One of the best private label strategies I have seen was run by Kmart in the first half of the nineties. The range was three tiered; commodity, mainstream and premium.

The bottom end was cheap and cheerful things like envelopes and potting mix. The mainstream group included many brands of apparel and hardgoods — mid priced socks and jocks and cheap electricals. The premium range was designed to compete with national brands. Some of the premium brands competed well, with customers seeming not to realise that they were only available at Kmart.

The Australia’s Choice food and beverage range borrowed heavily from the President’s Choice range sold by Loblaws of Canada. Kmart employed the Mullens, two of the world’s best developers of house brand ranges who had done the work for Loblaws. House brands cause grief among the big brands. Coca Cola was unhappy with Kmart, and even less so when AC vending machines began to sell cola in shopping centres.

But being Coles, an inevitable management shuffle resulted in a change of direction, resulting in Kmart moving back toward national brands.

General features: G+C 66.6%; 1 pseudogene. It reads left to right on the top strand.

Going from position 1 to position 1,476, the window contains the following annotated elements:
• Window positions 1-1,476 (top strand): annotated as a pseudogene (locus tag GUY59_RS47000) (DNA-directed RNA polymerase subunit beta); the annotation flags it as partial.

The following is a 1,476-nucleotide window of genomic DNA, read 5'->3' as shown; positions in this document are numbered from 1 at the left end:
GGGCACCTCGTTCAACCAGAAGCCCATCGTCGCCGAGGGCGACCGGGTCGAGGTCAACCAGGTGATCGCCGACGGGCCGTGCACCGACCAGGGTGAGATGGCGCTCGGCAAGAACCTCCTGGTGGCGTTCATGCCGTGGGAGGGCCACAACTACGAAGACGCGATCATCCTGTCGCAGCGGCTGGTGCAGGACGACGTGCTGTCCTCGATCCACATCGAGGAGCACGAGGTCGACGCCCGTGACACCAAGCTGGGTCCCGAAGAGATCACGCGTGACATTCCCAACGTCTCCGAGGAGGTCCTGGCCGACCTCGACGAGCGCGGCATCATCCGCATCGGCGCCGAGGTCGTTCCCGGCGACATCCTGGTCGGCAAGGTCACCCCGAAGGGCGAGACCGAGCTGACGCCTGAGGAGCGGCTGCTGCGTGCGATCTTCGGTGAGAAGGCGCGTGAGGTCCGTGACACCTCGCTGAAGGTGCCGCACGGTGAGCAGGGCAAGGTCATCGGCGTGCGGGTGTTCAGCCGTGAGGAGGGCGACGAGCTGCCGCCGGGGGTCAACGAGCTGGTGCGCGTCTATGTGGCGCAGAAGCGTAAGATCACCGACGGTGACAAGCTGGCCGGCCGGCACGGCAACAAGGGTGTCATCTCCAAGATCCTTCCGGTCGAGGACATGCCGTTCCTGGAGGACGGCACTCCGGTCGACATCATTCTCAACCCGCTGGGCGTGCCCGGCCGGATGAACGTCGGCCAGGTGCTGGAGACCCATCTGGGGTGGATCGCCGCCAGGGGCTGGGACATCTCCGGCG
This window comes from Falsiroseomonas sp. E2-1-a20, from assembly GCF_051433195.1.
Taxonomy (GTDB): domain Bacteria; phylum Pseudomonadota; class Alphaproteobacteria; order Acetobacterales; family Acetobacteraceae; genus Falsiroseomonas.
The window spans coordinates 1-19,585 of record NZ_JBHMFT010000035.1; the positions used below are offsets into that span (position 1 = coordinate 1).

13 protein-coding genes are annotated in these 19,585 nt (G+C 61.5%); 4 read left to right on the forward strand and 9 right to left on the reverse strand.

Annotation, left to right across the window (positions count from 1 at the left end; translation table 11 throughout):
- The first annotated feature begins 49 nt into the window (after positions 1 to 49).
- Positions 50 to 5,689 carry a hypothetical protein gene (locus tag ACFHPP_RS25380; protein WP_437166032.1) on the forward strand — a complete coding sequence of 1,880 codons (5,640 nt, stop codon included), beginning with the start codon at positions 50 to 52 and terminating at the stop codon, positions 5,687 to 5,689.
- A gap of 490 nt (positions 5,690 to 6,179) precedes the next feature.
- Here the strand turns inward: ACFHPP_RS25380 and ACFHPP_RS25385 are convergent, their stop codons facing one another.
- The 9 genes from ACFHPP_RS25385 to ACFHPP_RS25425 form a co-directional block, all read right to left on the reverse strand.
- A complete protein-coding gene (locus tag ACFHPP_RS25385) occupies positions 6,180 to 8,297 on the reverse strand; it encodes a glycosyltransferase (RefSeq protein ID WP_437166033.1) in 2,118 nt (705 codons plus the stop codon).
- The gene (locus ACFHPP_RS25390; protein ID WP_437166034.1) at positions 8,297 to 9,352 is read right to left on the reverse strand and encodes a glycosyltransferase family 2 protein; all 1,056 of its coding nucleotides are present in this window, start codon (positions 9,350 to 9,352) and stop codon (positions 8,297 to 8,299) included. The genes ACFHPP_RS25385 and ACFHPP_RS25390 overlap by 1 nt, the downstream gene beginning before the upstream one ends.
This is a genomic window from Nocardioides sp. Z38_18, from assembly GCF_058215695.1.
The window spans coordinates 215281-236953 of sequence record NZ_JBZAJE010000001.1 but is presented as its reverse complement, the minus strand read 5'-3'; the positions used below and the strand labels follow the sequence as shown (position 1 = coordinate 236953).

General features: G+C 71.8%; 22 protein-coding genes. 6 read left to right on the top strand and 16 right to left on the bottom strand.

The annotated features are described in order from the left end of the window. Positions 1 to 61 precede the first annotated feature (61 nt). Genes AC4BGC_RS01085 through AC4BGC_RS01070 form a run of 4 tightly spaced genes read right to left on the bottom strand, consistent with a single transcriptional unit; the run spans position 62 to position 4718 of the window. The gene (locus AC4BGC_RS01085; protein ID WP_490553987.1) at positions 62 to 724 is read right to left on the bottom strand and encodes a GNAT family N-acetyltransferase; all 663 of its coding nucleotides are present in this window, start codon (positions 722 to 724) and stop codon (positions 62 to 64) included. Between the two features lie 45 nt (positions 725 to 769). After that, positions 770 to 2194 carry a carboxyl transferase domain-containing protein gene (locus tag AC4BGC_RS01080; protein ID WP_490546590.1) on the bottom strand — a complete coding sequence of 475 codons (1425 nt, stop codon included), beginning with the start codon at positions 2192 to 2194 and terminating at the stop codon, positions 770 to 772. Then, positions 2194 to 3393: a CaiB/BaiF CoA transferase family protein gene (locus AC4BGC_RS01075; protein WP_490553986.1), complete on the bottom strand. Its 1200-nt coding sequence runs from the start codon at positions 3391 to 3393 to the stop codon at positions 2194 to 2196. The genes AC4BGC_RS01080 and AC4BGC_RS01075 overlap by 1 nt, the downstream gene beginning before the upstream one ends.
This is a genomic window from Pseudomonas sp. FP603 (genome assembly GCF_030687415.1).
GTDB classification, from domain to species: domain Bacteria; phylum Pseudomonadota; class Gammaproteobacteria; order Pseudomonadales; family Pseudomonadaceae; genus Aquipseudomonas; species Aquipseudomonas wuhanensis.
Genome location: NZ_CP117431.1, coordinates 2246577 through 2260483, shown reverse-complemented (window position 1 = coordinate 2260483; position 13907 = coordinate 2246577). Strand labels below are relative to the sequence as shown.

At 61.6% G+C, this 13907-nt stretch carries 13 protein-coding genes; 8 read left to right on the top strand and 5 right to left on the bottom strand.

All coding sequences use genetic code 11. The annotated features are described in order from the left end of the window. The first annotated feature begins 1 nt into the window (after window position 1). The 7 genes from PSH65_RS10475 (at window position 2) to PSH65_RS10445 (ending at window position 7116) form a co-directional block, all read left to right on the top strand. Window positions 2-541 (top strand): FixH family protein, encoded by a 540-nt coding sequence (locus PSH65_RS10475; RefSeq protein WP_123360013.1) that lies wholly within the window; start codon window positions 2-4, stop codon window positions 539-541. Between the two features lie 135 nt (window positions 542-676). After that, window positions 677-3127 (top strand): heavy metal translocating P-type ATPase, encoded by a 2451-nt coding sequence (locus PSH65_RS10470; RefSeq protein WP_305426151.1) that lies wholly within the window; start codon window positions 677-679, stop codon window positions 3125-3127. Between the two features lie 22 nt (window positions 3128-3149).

The pendulum has swung. Coles is again talking about a three tiered range. However all will be recognisably house brand. This may result in customers perceiving house brands as inferior quality. Aldi, a company built on a house brand offer, might be seen as downmarket, but it is a space Aldi is happy to occupy. Bur even Aldi sells most products under labels such as Ocean Royale or Port View – which are not instantly recognisable as house brands.

Get it right, and private labels are a way to drive profit by increasing margins and building loyalty. However, some areas always seemed off limits. Cosmetics? Software?

Taking on Coca-Cola is one thing, but Microsoft? Coles might follow UK retailer Tesco who this week launched house brand software.

Tesco will sell six packages, including office software, security systems, a photo editing tool and a CD/DVD burning tool. Each title will cost less than A$50. Prices for some will be less than 10% of the Microsoft equivalent.

As the titles will also be available from the Tesco online store, I guess they will soon be in the Australian market too.

Peter Fray

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